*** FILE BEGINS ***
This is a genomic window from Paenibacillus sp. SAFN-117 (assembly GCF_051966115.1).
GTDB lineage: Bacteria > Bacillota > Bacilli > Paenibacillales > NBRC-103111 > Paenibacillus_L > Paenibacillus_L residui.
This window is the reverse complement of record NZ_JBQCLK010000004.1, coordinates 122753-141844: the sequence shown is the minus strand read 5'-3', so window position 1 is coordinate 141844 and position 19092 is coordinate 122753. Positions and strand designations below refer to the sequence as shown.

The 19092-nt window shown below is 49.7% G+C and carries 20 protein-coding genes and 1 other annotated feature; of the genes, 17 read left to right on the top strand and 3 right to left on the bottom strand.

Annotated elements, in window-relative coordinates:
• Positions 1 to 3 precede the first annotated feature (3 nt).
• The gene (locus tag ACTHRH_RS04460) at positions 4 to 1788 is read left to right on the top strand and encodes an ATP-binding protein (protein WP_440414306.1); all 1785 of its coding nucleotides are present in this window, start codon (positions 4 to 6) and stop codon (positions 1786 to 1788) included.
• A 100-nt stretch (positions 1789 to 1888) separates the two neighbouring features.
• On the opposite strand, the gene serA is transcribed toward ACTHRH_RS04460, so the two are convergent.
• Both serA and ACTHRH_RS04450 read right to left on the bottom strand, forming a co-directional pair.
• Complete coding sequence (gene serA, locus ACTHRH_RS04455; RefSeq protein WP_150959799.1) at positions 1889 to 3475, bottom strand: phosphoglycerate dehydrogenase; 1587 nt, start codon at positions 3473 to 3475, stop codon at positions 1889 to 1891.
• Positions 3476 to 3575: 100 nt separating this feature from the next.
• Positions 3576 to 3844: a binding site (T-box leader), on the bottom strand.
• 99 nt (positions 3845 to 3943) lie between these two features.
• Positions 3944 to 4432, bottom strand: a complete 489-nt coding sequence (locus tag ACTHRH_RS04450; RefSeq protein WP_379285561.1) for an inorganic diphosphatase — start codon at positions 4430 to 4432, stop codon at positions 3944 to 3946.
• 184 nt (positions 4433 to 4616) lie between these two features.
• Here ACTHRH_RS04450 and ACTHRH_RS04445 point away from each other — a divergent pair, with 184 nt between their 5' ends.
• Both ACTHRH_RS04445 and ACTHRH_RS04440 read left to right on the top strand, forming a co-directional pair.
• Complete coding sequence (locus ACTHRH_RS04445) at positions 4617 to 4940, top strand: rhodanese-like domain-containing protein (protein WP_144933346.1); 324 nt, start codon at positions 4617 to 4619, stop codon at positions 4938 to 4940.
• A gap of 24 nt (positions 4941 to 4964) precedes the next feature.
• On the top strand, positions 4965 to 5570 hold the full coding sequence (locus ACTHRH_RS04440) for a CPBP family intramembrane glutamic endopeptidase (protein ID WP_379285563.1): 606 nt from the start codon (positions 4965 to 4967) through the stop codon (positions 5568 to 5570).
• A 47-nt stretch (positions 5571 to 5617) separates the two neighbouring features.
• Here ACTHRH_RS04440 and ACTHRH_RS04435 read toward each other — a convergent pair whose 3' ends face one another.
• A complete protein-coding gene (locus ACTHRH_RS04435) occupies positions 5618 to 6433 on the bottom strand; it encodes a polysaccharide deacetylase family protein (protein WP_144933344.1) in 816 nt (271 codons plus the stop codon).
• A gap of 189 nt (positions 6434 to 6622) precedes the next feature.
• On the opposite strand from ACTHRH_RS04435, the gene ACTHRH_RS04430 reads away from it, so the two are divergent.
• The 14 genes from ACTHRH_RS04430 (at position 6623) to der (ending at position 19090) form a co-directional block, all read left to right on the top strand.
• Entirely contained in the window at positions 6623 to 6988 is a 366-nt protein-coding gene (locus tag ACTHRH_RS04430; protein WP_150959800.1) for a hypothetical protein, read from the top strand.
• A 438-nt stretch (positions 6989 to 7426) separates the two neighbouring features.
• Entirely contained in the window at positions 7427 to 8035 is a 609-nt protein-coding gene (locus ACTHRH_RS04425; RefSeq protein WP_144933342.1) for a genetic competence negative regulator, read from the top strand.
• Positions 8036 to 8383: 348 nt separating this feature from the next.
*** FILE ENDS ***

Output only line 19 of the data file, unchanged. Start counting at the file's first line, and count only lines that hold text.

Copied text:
• Complete coding sequence (locus ACTHRH_RS04445) at positions 4617 to 4940, top strand: rhodanese-like domain-containing protein (protein WP_144933346.1); 324 nt, start codon at positions 4617 to 4619, stop codon at positions 4938 to 4940.